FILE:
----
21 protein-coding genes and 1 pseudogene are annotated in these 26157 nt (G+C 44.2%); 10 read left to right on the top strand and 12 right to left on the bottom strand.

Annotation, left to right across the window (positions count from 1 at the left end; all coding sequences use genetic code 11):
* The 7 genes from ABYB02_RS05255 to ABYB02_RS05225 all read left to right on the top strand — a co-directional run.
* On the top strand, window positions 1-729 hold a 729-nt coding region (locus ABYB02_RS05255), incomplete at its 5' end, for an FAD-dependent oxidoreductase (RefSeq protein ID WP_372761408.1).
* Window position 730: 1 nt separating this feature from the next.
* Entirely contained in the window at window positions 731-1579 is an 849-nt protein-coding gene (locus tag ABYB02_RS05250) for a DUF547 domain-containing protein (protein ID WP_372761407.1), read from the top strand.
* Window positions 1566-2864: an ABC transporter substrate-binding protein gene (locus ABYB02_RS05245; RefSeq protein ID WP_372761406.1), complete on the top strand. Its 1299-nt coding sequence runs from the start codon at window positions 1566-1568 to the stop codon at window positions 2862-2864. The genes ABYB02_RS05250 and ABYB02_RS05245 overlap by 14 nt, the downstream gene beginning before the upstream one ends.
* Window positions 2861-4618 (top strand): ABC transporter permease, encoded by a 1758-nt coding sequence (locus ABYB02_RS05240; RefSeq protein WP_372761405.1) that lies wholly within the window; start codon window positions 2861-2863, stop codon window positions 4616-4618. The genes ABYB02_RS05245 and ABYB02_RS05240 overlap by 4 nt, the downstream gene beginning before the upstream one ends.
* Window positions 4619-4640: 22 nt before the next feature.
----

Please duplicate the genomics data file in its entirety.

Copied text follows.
21 protein-coding genes and 1 pseudogene are annotated in these 26157 nt (G+C 44.2%); 10 read left to right on the top strand and 12 right to left on the bottom strand.

Annotation, left to right across the window (positions count from 1 at the left end; all coding sequences use genetic code 11):
* The 7 genes from ABYB02_RS05255 to ABYB02_RS05225 all read left to right on the top strand — a co-directional run.
* On the top strand, window positions 1-729 hold a 729-nt coding region (locus ABYB02_RS05255), incomplete at its 5' end, for an FAD-dependent oxidoreductase (RefSeq protein ID WP_372761408.1).
* Window position 730: 1 nt separating this feature from the next.
* Entirely contained in the window at window positions 731-1579 is an 849-nt protein-coding gene (locus tag ABYB02_RS05250) for a DUF547 domain-containing protein (protein ID WP_372761407.1), read from the top strand.
* Window positions 1566-2864: an ABC transporter substrate-binding protein gene (locus ABYB02_RS05245; RefSeq protein ID WP_372761406.1), complete on the top strand. Its 1299-nt coding sequence runs from the start codon at window positions 1566-1568 to the stop codon at window positions 2862-2864. The genes ABYB02_RS05250 and ABYB02_RS05245 overlap by 14 nt, the downstream gene beginning before the upstream one ends.
* Window positions 2861-4618 (top strand): ABC transporter permease, encoded by a 1758-nt coding sequence (locus ABYB02_RS05240; RefSeq protein WP_372761405.1) that lies wholly within the window; start codon window positions 2861-2863, stop codon window positions 4616-4618. The genes ABYB02_RS05245 and ABYB02_RS05240 overlap by 4 nt, the downstream gene beginning before the upstream one ends.
* Window positions 4619-4640: 22 nt before the next feature.